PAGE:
The prices of rare-earth metals have tumbled from their June highs after China, a key refiner, resumed the import of ores from Myanmar in September but supply concerns continue to plague the market.
In mid-November, neodymium, an ingredient of permanent magnets used in electric vehicle motors, was traded at around $54 per kilogram, while dysprosium, which is added to improve permanent magnets’ heat resistance, was traded at around $230 per kilogram. Both values were 20% lower than their recent highs in June, and at their lowest points since April.
China’s Yunnan Province, which borders Myanmar, suspended imports of all resources, including rare-earth ores, from its neighbor in November 2018. It was thought that this move was a crackdown on the smuggling of rare-earth metals into China from mines in neighboring Kachin State and other places in Myanmar, where many Chinese were working.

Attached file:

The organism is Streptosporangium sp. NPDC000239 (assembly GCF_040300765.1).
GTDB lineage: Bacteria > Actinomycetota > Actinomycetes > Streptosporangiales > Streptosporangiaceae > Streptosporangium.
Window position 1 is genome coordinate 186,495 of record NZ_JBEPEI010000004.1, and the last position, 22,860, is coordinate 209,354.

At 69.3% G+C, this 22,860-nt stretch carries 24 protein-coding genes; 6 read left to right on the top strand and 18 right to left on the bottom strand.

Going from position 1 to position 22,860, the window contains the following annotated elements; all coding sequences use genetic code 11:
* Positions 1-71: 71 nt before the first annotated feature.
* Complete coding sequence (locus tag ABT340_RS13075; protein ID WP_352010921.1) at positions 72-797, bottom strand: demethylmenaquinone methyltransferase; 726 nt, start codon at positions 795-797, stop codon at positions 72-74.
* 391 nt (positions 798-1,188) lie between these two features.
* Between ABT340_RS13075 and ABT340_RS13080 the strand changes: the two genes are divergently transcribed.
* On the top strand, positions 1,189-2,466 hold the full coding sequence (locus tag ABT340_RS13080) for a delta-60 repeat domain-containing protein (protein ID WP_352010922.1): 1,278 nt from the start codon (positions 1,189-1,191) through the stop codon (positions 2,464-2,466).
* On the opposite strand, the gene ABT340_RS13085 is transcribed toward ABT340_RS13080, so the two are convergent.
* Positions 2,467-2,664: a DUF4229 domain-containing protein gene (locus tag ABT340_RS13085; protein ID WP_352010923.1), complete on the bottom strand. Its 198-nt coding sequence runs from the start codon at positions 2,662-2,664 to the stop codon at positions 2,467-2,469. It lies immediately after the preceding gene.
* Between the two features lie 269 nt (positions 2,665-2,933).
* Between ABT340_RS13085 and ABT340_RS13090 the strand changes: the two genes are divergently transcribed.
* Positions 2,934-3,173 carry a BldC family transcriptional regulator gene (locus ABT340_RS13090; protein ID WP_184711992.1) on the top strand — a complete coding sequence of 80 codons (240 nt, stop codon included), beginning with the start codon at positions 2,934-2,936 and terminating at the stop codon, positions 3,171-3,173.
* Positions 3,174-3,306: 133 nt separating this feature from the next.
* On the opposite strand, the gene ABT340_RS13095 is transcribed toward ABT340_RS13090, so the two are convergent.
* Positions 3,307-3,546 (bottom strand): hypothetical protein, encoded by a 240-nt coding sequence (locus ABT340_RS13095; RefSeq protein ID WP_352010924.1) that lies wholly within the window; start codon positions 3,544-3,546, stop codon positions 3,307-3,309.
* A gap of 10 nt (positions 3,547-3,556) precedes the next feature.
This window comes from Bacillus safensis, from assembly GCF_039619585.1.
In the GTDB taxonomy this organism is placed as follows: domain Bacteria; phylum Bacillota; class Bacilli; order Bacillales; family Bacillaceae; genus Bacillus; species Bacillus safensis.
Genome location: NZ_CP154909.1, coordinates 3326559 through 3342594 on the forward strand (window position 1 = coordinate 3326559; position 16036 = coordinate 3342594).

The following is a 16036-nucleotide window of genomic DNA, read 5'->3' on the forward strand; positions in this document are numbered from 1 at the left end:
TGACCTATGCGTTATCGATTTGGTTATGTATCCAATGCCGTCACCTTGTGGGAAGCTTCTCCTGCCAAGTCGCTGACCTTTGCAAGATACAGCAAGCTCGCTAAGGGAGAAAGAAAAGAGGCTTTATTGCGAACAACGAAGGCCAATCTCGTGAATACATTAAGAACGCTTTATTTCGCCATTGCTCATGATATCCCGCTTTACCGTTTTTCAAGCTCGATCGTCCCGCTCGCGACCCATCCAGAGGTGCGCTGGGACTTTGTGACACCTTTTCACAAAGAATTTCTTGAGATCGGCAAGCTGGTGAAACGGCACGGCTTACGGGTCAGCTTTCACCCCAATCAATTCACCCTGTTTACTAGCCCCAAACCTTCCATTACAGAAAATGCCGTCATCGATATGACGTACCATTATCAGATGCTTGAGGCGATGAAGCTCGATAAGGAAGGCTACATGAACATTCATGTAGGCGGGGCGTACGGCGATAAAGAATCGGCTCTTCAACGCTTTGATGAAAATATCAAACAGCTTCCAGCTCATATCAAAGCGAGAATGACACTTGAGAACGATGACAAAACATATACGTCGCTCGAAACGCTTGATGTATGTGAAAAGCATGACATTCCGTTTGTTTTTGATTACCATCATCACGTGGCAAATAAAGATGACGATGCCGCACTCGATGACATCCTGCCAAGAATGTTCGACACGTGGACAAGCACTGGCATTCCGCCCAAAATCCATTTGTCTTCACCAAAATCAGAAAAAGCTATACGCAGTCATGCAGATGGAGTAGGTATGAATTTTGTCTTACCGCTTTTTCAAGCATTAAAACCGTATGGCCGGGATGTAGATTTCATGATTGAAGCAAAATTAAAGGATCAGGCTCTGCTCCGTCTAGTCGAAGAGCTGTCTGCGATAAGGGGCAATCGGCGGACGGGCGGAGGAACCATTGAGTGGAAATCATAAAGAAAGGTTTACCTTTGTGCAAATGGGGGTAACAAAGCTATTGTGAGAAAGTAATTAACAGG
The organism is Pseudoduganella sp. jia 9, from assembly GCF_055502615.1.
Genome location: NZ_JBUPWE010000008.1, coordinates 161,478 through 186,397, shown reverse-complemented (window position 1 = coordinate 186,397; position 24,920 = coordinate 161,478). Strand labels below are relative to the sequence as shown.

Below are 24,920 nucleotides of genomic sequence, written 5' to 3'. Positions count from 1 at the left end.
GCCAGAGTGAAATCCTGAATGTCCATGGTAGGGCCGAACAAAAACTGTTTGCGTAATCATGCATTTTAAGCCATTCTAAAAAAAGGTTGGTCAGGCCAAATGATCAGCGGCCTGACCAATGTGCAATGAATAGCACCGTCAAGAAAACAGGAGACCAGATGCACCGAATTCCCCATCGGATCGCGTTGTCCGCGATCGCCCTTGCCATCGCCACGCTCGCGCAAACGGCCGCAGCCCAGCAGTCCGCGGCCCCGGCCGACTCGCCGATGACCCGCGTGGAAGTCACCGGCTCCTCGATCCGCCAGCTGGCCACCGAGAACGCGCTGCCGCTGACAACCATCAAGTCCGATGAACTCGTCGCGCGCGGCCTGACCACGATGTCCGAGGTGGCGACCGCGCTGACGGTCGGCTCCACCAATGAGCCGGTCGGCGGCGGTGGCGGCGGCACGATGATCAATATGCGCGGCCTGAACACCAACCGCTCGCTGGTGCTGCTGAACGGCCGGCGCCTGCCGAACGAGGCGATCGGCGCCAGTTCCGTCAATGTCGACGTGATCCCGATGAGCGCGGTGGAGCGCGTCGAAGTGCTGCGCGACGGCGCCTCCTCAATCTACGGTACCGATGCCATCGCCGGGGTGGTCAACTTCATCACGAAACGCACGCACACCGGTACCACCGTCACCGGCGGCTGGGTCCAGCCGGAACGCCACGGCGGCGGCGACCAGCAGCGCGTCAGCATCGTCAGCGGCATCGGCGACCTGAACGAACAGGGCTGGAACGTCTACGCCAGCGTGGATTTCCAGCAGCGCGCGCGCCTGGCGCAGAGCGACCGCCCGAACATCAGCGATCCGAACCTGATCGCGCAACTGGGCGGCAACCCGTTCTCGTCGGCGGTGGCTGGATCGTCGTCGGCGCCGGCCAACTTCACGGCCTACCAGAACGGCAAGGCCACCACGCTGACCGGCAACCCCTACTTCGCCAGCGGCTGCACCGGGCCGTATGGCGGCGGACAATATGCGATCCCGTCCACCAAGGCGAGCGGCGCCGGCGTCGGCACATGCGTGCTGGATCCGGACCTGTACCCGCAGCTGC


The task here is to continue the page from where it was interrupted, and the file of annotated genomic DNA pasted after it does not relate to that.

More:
Rare-earth ores mined in Myanmar contain high concentrations of dysprosium, which is mined in only limited areas in China. Myanmar had become an attractive source for Chinese refiners as its rare metals are traded at relatively low prices due to cheap labor and loose environmental protection.
The suspension of imports from Myanmar has pushed up dysprosium prices since the start of the year, paving the way for soaring rare-earth metal prices in May and June over speculation that China could announce a ban on imports. Rare-earth metal prices are particularly susceptible to movements in China’s market, given its small size and the country’s dominance.
But the suspension was abruptly lifted in late September and even now, traders have few clues as to the reasons behind China’s move. “I have no idea what is going on,” said Yutaka Kawasaki, general manager of Samwood, a Japanese trading house that deals in rare earth. (more…)